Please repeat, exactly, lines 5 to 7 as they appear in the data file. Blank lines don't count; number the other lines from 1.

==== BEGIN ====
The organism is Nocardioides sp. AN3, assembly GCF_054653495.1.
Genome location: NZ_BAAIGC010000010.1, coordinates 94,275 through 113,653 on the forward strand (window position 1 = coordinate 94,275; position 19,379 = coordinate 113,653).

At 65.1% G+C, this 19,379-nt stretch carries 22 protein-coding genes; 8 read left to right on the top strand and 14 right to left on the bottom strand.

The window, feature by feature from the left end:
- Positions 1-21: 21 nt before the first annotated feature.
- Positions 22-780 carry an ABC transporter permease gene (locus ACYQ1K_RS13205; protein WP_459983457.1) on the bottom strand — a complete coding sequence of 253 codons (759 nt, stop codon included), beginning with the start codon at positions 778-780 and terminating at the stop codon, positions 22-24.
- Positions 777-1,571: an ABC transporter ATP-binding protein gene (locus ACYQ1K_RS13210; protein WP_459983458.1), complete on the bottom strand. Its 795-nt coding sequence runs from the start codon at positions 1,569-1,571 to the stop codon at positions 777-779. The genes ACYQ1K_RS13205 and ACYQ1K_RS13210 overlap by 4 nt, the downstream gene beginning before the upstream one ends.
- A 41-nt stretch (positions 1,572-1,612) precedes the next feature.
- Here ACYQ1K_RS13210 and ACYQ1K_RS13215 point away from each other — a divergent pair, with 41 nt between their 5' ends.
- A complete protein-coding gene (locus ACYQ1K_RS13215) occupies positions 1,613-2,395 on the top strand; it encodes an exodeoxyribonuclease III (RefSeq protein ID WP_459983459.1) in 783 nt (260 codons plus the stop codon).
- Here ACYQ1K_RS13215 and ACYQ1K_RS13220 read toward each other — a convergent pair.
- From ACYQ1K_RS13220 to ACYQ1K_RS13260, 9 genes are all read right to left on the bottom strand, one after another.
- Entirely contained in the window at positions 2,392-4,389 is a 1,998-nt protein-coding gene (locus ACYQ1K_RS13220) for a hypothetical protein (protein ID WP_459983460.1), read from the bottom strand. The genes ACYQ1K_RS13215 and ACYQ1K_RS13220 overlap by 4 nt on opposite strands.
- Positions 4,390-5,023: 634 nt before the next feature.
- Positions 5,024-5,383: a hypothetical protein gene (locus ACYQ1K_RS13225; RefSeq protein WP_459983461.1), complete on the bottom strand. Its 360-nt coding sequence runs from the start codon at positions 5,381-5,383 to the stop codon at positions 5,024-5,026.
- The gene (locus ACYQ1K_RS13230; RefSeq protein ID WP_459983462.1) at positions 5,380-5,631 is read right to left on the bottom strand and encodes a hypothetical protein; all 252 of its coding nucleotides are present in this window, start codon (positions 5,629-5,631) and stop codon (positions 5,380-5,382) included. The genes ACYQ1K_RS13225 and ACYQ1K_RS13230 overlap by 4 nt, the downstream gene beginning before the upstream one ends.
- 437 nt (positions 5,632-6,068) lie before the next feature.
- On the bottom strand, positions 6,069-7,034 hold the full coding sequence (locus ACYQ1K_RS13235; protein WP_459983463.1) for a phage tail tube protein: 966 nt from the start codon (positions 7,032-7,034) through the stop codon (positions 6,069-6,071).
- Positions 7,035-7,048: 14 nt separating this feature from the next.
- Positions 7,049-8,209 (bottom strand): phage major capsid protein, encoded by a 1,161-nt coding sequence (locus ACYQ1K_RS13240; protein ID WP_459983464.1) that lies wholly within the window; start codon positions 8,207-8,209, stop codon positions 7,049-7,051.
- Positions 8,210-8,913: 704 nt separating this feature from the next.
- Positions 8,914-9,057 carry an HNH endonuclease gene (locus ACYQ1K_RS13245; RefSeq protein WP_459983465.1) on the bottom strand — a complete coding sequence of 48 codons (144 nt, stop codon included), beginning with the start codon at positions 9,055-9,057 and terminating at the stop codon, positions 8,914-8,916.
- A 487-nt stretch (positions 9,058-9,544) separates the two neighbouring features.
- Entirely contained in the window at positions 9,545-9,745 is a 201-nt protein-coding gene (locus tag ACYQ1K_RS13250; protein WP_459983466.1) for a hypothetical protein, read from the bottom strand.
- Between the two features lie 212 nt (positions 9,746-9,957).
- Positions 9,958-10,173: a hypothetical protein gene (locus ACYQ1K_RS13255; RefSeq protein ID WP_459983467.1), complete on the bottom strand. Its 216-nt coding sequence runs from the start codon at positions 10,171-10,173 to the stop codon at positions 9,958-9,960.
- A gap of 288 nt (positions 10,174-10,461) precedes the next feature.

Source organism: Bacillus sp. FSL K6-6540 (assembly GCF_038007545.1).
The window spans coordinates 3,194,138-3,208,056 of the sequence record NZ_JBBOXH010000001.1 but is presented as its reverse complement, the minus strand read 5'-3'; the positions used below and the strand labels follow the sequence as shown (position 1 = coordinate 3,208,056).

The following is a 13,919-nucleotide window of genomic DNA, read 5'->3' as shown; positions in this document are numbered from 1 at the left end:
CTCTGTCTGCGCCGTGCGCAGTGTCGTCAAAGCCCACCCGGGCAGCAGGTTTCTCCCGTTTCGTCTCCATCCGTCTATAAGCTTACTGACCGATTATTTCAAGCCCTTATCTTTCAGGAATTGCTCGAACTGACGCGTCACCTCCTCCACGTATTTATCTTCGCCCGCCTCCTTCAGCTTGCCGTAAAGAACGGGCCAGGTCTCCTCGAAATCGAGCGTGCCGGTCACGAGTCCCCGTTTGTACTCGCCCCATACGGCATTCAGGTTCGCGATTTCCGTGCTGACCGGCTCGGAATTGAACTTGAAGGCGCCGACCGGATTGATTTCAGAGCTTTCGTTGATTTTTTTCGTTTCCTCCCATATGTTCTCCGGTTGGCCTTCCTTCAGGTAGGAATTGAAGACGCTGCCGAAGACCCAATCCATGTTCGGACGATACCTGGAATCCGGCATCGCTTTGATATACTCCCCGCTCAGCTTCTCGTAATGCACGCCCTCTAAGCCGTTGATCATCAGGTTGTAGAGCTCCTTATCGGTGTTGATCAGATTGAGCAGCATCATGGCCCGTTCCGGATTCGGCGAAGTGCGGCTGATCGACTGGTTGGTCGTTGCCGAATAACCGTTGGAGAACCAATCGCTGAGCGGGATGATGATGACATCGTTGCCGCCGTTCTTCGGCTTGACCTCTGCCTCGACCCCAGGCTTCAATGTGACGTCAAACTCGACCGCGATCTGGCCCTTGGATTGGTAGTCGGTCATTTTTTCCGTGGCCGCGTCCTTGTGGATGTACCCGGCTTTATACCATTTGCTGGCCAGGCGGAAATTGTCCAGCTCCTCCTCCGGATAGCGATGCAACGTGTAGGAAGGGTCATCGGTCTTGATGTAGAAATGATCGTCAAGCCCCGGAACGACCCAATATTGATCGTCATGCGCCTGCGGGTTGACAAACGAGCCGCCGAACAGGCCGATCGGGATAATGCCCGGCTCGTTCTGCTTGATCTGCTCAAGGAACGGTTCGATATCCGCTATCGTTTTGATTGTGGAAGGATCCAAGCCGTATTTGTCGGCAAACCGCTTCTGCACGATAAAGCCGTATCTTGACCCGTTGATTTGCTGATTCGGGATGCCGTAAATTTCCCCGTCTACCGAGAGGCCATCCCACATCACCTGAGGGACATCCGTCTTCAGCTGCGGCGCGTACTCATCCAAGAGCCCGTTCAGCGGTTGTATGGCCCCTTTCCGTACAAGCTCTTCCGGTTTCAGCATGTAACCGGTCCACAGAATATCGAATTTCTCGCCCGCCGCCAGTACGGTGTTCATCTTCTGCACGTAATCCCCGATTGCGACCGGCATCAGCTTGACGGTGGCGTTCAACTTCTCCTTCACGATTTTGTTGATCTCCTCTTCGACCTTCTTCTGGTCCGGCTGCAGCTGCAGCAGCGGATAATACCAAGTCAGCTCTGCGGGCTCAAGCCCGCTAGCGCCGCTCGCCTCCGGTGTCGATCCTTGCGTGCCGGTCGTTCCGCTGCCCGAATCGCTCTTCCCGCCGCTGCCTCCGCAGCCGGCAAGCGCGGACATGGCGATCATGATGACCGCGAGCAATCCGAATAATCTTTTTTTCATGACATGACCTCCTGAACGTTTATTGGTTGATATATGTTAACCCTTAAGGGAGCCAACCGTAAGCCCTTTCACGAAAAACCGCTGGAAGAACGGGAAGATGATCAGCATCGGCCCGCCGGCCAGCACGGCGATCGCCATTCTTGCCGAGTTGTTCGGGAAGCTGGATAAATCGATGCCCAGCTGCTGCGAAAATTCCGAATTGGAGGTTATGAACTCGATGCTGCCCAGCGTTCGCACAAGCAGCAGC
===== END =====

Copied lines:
- Positions 1-21: 21 nt before the first annotated feature.
- Positions 22-780 carry an ABC transporter permease gene (locus ACYQ1K_RS13205; protein WP_459983457.1) on the bottom strand — a complete coding sequence of 253 codons (759 nt, stop codon included), beginning with the start codon at positions 778-780 and terminating at the stop codon, positions 22-24.
- Positions 777-1,571: an ABC transporter ATP-binding protein gene (locus ACYQ1K_RS13210; protein WP_459983458.1), complete on the bottom strand. Its 795-nt coding sequence runs from the start codon at positions 1,569-1,571 to the stop codon at positions 777-779. The genes ACYQ1K_RS13205 and ACYQ1K_RS13210 overlap by 4 nt, the downstream gene beginning before the upstream one ends.